But second acts come in mysterious ways for French politicians, and the man universally dubbed DSK appears to be making cautious attempts at rehabilitating his professional reputation.
Dominique Strauss-Kahn was once notorious for his ability to accumulate power, money and fame. The former head of the International Monetary Fund, a leading French Socialist and potential presidential candidate, was quick-witted and dapper before he fell spectacularly from grace in 2011 with the rape accusations of a New York hotel maid.
Then a young French writer claimed an attempted rape by him years ago was hushed up by her mother, also a DSK conquest. Then, as an appalled France tried to digest a new image of one of Europe's premier economists, came the revelations of past orgies.
Word of a settlement between Strauss-Kahn, 63, and the hotel maid, Nafissatou Diallo, 33, would close the American case that left his reputation in tatters.
A person familiar with the New York case said that lawyers for Strauss-Kahn and Diallo have made the as-yet-unsigned agreement within recent days, with Bronx Supreme Court Justice Douglas McKeon facilitating. A court date is expected next week, although the day wasn't set, the person said. The person spoke to The Associated Press on condition of anonymity to discuss the private agreement.
Strauss-Kahn's U.S. lawyers said Friday that "the parties have discussed a resolution" but that no settlement has been finalized. His U.S. and French lawyers denied a report in the respected French newspaper Le Monde that Strauss-Kahn would pay $6 million to Diallo.
"By deciding on (a settlement), he's showing that he doesn't believe in his political future," said Philippe Martinat, whose biography of Strauss-Kahn was published a year before the Sofitel hotel encounter in New York. "But he does want to find credibility as an economic expert and be able to share his international experience on a larger stage."
Strauss-Kahn has taken small steps to that end, notably an interview in October in which he demanded "Leave me alone!" before describing his frustration with legal gag orders and his "naive" belief that the French, at least, would understand the libertine life of a man nicknamed "the great seducer." He's started giving speeches at international conferences and reportedly setting up a consulting company in Paris.
"I always believed I could live my personal life as I wanted to," Strauss-Kahn said in the October interview with the magazine Le Point. "Including behavior between freely consenting adults. There are numerous parties for that—you'd be surprised who goes to them. ... I was too out of step with French society for a political leader."
The Socialist economist owed his wealth to his heiress wife, Anne Sinclair, once France's top political talk show host and now the editor of the Huffington Post in France. Sinclair put up his $1 million bail in New York and paid the rent on a townhouse in one of Manhattan's swankiest neighborhoods while her husband fought the lawsuit, but the couple separated as new charges piled up. Despite that, according to Le Monde, she is loaning him half of the settlement with Diallo.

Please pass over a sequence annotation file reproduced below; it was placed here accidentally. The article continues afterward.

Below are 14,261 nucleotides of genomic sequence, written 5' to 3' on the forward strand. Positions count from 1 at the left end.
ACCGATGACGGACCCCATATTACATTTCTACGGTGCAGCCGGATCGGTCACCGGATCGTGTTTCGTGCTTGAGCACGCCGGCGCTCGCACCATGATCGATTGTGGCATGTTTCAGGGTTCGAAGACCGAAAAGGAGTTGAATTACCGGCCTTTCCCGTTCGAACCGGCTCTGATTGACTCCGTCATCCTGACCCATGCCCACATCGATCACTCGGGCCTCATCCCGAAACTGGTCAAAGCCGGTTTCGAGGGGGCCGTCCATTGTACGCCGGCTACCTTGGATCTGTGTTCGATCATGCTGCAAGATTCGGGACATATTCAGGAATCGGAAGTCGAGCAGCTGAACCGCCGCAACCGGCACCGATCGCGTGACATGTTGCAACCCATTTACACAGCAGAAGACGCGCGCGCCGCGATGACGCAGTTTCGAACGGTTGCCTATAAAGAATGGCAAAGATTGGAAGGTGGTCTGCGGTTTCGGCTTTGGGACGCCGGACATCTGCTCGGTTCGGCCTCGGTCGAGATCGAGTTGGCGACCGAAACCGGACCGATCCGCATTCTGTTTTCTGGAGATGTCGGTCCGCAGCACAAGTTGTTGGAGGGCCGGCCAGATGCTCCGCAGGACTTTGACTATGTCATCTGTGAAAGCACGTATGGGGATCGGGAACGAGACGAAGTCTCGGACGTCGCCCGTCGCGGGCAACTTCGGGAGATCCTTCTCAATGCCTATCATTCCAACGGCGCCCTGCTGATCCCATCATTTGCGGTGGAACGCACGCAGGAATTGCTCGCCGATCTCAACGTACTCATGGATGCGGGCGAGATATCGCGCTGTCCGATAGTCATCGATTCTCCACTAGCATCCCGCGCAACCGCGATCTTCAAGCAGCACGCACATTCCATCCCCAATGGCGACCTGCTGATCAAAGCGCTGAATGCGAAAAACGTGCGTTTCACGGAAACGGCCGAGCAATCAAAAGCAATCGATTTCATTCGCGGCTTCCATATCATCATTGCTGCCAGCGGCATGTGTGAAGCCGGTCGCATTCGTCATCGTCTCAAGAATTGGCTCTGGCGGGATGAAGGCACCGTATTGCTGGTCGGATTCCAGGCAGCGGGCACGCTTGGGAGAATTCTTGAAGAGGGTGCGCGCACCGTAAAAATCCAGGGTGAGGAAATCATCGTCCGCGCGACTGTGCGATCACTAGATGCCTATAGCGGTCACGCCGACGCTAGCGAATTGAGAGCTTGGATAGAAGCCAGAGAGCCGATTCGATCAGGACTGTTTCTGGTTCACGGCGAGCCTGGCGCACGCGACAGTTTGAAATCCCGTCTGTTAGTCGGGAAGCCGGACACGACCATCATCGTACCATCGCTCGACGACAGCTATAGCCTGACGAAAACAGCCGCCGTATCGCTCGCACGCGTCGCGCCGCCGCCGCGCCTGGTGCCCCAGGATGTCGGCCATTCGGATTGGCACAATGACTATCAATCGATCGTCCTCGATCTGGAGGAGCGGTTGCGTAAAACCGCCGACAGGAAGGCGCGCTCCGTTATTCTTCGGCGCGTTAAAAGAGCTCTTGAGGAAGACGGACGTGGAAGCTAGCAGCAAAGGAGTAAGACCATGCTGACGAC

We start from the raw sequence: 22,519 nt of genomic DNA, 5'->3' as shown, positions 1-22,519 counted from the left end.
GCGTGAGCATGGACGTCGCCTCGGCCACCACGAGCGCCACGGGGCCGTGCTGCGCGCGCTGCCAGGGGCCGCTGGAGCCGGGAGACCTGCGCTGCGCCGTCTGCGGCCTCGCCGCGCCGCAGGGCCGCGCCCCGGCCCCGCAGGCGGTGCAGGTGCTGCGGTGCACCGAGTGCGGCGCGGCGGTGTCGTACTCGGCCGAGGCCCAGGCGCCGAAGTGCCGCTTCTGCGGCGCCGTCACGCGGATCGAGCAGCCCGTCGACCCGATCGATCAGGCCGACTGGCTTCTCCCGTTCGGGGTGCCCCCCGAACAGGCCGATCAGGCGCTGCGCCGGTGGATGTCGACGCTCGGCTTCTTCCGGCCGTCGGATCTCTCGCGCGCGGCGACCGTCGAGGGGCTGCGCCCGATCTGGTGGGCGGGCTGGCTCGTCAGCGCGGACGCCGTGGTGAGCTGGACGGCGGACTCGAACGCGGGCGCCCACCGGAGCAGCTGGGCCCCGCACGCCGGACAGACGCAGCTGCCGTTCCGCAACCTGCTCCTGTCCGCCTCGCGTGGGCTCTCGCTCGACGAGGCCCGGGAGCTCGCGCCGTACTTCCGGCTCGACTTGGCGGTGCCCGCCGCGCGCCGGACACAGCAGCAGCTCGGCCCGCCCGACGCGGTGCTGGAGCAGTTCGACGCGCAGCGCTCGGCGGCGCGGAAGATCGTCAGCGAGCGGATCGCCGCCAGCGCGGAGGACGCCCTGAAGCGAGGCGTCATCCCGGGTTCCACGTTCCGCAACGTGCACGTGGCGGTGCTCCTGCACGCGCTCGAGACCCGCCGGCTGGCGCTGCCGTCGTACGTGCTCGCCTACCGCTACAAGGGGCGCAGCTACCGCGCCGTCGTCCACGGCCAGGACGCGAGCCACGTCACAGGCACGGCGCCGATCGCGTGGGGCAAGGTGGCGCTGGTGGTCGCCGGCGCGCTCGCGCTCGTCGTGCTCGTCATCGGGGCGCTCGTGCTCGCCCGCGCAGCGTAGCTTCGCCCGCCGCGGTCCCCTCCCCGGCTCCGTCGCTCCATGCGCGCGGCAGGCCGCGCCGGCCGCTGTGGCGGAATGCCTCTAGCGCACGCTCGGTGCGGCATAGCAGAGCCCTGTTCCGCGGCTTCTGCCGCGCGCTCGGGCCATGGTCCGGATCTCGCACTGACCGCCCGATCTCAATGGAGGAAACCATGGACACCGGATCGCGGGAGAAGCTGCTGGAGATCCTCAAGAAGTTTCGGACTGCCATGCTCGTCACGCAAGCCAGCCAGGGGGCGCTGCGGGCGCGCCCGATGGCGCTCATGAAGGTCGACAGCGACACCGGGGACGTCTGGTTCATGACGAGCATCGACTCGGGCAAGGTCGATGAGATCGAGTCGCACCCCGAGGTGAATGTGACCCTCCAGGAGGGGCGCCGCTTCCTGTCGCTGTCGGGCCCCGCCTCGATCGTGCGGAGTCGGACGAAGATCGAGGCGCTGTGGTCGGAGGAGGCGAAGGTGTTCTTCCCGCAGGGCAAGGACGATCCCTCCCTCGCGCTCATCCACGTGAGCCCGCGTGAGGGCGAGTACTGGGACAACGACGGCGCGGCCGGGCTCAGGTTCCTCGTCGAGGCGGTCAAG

The New York case was the first to disintegrate. Diallo told police that Strauss-Kahn chased her down, tried to pull down her pantyhose and forced her to perform oral sex at the Sofitel hotel where she worked. But within six weeks, prosecutors said Diallo had lied about her past—including a false account of a previous rape—and lied about her actions after leaving Strauss-Kahn's room. They dropped the charges in August 2011.
Two months later, French prosecutors dropped an investigation into writer Tristane Banon's claim that Strauss-Kahn tried to rape her during a 2003 interview for a book that the then-23-year-old was writing. Banon's mother, an aspiring Socialist politician, persuaded her daughter at the time to let it go and by the time the young woman came forward again, prosecutors said it was beyond the statute of limitations.
Banon's mother then acknowledged she herself had had "rough" but consensual sex with Strauss-Kahn once in an office at the Paris-based Organization of Economic Cooperation and Development.
By then, tales of orgies allegedly organized by a coterie of followers in northern France to feed Strauss-Kahn's appetites began to surface, culminating in a charge of "aggravated pimping" against him—which he firmly denies. A French court decision on whether that case will go forward is scheduled for Dec. 19.
"Dominique Strauss-Kahn had a number of parties with women, libertine parties, with some friends and some women who were friends of his friends" his lawyer, Henri Leclerc, said at a press conference earlier this year.
By then, Strauss-Kahn abandoned a run for the French presidency and saw the helm of the Socialist party taken over by Francois Hollande, a man who has promised to be an uncontroversial "President Normal."
Despite all this, it's possible the French could be in a mood to forgive and forget.
Raphaelle Bacque, a Strauss-Kahn biographer who reported Sinclair's role in the settlement in Le Monde, said the end to the judicial process was one thing but not the only obstacle.
"But how public opinion will interpret the agreement, that's a different question, and one that worries Dominique Strauss-Kahn," she said.